Gaddafi remembered at prayers in Mali
Thousands of Muslims in Mali's capital, Bamako, have held a special prayer service for killed ex-Libyan leader Col Muammar Gaddafi.
A huge of portrait Col Gaddafi hung at the entrance of the city's main mosque, hailing him as a visionary.
The mosque's imam said Col Gaddafi's son Saif al-Islam should be welcomed in Mali if he sought refuge there.
Mali's government opposed the conflict in Libya, saying it could destabilise the region.
But it says it will hand Saif al-Islam to the International Criminal Court (ICC) - which wants to try him for crimes against humanity - if he is found in Mali.
The BBC's Martin Vogl in Bamako says about 5,000 people were at the prayers.
The congregation hailed Col Gaddafi as a visionary and a great African leader, he says.
Earlier this week, hundreds of people in Agadez in northern Niger held a similar prayer service in memory of Col Gaddafi and asked God to bless his children, the Reuters news agency reports.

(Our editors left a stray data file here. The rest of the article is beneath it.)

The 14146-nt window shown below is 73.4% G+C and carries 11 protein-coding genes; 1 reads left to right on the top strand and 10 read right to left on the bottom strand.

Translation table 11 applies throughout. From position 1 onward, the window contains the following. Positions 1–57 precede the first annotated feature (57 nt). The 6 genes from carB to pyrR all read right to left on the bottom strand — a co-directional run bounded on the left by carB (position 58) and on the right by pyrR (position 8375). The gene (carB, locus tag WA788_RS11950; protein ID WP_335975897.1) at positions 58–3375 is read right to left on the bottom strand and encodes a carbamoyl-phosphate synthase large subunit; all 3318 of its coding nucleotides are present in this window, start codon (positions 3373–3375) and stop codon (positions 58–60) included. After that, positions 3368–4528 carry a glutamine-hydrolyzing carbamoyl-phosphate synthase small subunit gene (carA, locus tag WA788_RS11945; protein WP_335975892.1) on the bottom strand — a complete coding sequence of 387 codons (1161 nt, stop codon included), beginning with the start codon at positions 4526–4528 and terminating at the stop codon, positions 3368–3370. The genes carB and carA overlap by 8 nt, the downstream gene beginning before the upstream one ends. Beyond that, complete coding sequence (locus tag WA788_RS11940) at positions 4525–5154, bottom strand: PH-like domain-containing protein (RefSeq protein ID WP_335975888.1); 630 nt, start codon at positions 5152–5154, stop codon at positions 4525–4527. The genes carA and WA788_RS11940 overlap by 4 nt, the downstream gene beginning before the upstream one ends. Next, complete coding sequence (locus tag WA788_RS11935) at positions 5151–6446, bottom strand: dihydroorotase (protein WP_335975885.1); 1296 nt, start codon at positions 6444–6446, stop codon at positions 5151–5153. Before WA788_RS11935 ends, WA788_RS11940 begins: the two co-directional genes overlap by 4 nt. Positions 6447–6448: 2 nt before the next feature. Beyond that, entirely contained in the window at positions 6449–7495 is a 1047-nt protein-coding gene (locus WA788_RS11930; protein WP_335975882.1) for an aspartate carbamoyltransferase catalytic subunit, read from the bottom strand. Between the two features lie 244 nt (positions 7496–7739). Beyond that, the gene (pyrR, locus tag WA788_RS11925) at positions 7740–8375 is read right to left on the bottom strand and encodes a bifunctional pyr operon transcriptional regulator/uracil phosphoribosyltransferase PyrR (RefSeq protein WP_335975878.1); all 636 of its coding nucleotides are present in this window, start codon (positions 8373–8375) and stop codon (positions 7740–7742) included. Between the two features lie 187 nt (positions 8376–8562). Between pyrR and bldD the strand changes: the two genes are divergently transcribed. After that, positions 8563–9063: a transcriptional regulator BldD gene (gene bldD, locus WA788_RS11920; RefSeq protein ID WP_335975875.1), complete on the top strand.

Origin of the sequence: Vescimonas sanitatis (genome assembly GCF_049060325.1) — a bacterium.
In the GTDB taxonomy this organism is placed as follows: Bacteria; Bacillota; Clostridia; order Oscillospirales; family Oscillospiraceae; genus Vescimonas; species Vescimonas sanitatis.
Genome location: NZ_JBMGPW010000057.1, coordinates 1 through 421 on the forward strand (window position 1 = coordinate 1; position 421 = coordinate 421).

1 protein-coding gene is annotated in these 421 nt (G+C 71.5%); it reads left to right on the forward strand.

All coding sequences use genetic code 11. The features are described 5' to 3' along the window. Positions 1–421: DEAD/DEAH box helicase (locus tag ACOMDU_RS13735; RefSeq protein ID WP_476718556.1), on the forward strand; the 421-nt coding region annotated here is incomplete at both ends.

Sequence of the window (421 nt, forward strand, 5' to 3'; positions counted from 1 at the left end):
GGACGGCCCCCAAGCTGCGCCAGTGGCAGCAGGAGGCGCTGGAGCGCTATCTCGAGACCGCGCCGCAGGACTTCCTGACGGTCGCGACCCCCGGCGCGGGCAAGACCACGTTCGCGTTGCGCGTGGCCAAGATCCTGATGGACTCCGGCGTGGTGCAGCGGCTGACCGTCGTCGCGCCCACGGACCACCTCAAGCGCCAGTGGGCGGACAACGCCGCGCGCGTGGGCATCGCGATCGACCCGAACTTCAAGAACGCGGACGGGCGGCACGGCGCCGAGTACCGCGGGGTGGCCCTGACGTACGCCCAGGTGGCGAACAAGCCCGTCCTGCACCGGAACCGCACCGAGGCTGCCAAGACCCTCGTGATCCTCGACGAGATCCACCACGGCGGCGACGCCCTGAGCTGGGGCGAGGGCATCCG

The ICC says it has had informal contact with Saif al-Islam, who managed to escape when his father and brother, Mutassim, were killed last week.
Recent reports claimed he was in a convoy heading toward Libya's desert border with Niger, where other allies of Col Gaddafi have fled.
Col Gaddafi had strong support among ethnic Tuaregs in Mali and Niger.
Col Gaddafi backed Tuareg rebels demanding greater autonomy, before brokering peace deals between them and the governments in Niger and Mali.
Many Tuaregs fought on Col Gaddafi's side, as he tried to repel the Nato-backed offensive to overthrow him.
Earlier this month, the National Movement for the Liberation of the Azawad rebel group emerged in Mali.
It said it would absorb Tuareg fighters returning from Libya.